Housing price decline “moderating”?

posted at 11:25 am on June 28, 2011 by Ed Morrissey

How can a report on a falling economic indicator demonstrate some level of optimism?  Reuters unexpectedly demonstrates the technique in a report on a further drop in seasonally-adjusted average home prices in the latest S&P/Case-Shiller index, in an article headlined “Home price decline moderates in April”:

Home prices dipped in April from March, though the pace of decline moderated at the start of the spring buying season, a closely watched survey said on Tuesday.

Even so, economists cautioned house prices will likely continue to crawl along at low levels, and could have further to fall, as the battered housing market works through an excess amount of houses for sale, ongoing foreclosures, tight credit and weak demand.

The S&P/Case-Shiller composite index of single-family homes in 20 metropolitan areas dipped 0.1 percent on a seasonally adjusted basis. A Reuters poll of economists had forecast a decline of 0.2 percent.

Do I believe that we’re closer to finding a bottom in the market?  Well, we’re certainly closer than last year, but that’s pretty obvious given the fact that housing prices have continued to decline.  Wherever and whenever that bottom is, we’re approaching it.  The question is distance rather than direction, isn’t it?

Is there any indication that housing prices will stop falling any time soon?  Not really.  Reuters does note that non-seasonally adjusted prices rose for the first time in eight months, but that rise eight months ago didn’t stop housing prices from falling afterward then, either.  Housing prices will continue to fall as long as prices still outstrip market value, and that relies on two factors: the amount of irrational valuation still left in the market from the 1998-2008 bubble, and the inventory of foreclosures.  Foreclosures are difficult to gauge, mainly because it relies on whether currently stressed homes will end up in default, which depends on job creation and unemployment.  Neither of those factors give a lot of confidence that we’re turning a corner.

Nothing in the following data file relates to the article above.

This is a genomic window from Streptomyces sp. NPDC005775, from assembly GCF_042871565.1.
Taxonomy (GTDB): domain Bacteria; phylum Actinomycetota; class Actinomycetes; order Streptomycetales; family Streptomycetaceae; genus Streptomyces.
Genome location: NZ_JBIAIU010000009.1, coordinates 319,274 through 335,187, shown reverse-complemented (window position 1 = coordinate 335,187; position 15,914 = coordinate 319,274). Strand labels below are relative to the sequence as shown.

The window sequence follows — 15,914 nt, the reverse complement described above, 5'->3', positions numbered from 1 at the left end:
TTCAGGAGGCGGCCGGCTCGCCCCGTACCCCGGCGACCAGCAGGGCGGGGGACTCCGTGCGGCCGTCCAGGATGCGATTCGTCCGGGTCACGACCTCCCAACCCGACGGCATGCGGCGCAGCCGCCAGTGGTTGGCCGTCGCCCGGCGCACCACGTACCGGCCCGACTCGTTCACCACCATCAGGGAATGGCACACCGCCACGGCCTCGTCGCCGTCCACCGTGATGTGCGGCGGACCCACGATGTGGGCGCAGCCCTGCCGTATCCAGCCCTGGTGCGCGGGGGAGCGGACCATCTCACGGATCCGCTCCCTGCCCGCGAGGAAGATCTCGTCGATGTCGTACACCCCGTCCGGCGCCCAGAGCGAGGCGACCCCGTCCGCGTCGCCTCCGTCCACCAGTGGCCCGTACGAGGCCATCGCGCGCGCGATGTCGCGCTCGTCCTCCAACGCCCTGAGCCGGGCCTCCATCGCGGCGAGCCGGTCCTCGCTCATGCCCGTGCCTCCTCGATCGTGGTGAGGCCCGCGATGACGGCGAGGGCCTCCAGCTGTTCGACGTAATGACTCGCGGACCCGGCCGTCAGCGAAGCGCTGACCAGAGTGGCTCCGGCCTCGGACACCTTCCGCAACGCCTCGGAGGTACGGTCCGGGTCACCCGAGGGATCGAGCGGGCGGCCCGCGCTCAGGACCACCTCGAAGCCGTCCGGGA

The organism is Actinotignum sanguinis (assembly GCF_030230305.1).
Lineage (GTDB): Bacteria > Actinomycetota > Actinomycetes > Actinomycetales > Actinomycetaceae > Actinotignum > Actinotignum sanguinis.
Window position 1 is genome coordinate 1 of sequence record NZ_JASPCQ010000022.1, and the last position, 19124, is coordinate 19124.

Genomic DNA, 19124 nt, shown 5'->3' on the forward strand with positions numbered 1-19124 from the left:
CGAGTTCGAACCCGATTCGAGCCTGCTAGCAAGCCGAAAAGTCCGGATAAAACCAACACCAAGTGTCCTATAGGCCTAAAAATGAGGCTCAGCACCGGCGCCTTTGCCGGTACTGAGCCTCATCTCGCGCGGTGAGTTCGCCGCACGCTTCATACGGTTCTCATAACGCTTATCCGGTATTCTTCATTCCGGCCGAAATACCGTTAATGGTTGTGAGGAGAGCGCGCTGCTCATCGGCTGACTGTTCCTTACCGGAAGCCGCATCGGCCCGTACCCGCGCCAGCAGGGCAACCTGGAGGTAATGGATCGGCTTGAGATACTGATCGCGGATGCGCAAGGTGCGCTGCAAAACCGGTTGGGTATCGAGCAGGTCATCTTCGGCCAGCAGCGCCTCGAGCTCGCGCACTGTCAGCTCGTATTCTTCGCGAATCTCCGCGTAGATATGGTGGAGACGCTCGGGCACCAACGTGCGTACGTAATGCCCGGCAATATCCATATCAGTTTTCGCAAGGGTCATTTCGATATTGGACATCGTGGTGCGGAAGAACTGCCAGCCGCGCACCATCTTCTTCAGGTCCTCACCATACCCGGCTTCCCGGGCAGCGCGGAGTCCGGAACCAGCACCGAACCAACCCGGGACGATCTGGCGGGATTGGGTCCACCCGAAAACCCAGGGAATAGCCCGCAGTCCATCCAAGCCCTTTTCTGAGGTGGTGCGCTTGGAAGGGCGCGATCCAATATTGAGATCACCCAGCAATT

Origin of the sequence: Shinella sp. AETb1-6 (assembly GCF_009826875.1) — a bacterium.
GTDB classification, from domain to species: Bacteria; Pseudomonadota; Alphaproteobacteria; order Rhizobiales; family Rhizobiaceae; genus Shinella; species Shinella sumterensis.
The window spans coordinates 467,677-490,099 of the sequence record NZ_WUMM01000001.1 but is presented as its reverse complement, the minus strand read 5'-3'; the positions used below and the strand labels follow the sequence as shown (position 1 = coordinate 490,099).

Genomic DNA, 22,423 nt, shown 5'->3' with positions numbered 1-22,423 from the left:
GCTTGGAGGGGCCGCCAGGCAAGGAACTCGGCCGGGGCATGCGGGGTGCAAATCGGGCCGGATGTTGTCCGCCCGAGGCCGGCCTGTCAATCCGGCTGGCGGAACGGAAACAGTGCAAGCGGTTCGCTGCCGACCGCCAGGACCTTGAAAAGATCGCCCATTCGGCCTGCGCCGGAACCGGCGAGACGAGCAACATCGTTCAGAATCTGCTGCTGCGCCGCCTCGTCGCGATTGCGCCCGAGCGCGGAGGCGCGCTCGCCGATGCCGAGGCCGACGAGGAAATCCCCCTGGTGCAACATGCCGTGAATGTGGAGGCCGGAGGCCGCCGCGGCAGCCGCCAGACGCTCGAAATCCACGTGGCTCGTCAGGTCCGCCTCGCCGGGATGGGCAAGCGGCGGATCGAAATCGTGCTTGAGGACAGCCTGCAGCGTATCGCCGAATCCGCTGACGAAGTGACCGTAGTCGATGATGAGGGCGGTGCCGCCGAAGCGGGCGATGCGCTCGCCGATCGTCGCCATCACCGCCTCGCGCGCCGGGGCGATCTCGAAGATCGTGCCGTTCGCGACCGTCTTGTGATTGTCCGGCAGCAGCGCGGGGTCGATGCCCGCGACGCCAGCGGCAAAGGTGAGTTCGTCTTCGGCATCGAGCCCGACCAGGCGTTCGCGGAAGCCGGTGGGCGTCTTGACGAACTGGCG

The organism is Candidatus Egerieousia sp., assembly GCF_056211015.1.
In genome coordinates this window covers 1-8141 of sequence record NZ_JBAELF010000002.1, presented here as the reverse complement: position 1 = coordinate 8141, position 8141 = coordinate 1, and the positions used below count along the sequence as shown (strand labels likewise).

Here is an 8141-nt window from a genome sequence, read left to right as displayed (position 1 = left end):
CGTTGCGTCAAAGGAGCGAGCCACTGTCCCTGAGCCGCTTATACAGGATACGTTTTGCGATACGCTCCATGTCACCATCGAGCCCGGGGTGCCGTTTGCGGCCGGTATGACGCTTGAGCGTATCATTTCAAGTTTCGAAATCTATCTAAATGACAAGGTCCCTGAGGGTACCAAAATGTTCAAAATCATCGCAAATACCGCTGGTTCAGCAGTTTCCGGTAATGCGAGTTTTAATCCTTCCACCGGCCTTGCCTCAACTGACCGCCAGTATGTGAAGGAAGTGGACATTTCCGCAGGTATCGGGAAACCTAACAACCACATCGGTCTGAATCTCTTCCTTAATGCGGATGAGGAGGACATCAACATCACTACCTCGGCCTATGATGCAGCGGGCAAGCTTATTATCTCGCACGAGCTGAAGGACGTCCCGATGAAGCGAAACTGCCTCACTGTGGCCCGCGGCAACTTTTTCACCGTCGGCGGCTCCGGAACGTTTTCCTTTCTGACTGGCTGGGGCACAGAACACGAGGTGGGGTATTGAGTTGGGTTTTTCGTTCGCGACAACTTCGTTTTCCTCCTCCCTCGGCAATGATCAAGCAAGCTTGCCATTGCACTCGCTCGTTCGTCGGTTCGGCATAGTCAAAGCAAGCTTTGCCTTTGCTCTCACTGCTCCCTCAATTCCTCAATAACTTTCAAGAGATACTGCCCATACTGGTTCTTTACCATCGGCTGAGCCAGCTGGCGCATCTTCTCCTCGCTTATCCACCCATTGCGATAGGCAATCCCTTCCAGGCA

How about home prices and their position in the bubble?  That news doesn’t look good at all, as this chart from the S&P/Case-Shiller report demonstrates:

The chart shows (as does the data) that the 10- and 20-city composite price indices have returned only to the 2003 valuations, or about halfway up the bubble.  Valuations won’t fall all the way to 1999 levels, as inflation also factors into home prices, but even with that prices have to fall at least a little to relink home prices to inflation.  Had the 10-city composite index grown at a steady 3% annual inflation rate from December 1999 forward, which would have somewhat outstripped inflation during the period, the index would have reached 128.1 in January 2008 at the start of the recession.  Assuming we would have avoided the entire economic crisis due to the housing bubble collapse, we would now be at 141.2 rather than 154.7, but the more realistic bottom probably falls somewhere between the 128.1 and 141.2 figures.  I’d guess, under current conditions, that it’s closer to the 128.1 figure.

That’s not as big of a drop as we have seen, but that’s only because of how much irrational valuation we’ve managed to wring out over the last three years.  If we can keep government from interfering with the process, we might get the rest of it out and reposition the housing markets for their traditional, inflation-linked long-term growth — but if we can’t stop foreclosures and joblessness from undermining rational valuations, we may keep right on tumbling.

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So already the election spin begins in earnest.

SouthernGent on June 28, 2011 at 11:29 AM

Bawney Fwank save us!

Roy Rogers on June 28, 2011 at 11:31 AM